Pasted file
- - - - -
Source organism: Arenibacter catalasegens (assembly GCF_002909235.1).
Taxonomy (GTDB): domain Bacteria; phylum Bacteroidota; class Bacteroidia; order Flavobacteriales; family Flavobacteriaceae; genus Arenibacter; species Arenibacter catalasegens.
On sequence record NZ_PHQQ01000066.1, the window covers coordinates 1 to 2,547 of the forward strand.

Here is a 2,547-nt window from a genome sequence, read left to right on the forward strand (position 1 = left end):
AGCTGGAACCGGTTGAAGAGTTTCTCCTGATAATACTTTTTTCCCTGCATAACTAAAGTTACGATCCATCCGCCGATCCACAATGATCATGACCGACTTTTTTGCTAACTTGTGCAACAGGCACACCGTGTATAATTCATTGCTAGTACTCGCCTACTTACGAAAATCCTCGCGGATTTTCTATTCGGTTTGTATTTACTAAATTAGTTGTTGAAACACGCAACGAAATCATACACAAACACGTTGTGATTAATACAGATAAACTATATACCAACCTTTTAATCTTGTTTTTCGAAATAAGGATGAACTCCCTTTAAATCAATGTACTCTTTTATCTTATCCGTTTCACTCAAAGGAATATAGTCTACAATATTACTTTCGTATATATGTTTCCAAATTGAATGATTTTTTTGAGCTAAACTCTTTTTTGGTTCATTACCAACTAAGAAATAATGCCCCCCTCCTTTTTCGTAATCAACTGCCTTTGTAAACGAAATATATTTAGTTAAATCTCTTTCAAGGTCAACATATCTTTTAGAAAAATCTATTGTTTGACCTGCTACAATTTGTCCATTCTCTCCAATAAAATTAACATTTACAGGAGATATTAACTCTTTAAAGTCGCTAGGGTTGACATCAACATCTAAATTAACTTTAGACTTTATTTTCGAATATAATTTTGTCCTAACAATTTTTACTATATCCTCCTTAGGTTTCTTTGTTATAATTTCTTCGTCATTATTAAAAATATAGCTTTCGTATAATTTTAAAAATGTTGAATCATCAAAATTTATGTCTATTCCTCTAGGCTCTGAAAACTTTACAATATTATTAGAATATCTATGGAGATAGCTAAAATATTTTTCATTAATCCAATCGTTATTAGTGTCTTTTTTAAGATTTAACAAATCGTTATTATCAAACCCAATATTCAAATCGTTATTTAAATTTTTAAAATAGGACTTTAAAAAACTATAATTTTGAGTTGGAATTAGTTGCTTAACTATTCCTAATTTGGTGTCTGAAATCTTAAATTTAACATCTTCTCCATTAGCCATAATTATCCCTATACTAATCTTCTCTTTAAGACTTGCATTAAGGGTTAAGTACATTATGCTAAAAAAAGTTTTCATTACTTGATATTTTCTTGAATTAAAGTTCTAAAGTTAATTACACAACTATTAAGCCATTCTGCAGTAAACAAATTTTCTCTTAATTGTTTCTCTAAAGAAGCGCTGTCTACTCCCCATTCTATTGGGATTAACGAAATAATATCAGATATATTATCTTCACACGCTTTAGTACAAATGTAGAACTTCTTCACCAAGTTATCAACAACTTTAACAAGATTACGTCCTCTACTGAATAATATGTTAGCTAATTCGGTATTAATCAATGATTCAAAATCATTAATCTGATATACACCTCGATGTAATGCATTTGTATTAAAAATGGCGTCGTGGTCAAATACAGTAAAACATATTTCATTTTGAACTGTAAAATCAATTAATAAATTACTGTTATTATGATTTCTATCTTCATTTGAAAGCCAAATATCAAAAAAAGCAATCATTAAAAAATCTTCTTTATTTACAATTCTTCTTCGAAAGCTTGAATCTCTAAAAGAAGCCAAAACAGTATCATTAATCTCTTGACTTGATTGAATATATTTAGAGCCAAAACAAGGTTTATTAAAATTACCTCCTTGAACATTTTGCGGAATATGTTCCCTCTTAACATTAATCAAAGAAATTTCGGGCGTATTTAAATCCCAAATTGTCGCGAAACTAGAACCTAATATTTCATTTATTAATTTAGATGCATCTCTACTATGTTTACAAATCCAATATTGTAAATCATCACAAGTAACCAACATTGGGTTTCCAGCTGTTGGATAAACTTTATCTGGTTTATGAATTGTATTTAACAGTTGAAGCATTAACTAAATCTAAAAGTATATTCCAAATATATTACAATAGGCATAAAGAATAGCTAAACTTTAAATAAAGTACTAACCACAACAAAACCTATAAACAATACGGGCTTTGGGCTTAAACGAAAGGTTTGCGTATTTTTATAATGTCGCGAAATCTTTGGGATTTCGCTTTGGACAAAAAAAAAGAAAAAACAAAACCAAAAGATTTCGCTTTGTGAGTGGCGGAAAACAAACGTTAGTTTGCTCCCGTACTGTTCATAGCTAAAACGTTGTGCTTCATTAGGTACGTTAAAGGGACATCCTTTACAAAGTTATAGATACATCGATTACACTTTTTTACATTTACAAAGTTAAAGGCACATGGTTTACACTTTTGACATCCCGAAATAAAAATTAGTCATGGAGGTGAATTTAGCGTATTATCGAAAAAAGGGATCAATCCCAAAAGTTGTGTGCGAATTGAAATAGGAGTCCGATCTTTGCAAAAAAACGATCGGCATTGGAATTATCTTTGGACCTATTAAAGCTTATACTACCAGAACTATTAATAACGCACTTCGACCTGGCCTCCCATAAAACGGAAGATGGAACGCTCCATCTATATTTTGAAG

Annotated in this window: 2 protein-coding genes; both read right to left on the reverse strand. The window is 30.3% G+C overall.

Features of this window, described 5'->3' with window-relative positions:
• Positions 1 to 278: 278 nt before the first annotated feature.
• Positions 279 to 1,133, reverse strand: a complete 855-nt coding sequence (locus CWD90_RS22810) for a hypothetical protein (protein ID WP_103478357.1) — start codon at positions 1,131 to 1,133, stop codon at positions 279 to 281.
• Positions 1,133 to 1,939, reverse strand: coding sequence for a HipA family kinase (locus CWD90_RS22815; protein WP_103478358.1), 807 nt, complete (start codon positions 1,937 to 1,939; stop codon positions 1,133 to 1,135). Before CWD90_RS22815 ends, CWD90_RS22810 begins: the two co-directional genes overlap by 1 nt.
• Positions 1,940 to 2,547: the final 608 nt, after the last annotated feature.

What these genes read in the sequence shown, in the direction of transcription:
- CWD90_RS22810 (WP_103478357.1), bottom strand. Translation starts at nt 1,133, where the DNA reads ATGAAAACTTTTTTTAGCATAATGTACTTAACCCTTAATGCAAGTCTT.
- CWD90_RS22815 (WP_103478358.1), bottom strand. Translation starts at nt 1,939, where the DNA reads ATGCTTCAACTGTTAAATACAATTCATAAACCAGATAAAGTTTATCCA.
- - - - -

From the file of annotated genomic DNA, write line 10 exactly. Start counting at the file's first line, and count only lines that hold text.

• Positions 1,133 to 1,939, reverse strand: coding sequence for a HipA family kinase (locus CWD90_RS22815; protein WP_103478358.1), 807 nt, complete (start codon positions 1,937 to 1,939; stop codon positions 1,133 to 1,135). Before CWD90_RS22815 ends, CWD90_RS22810 begins: the two co-directional genes overlap by 1 nt.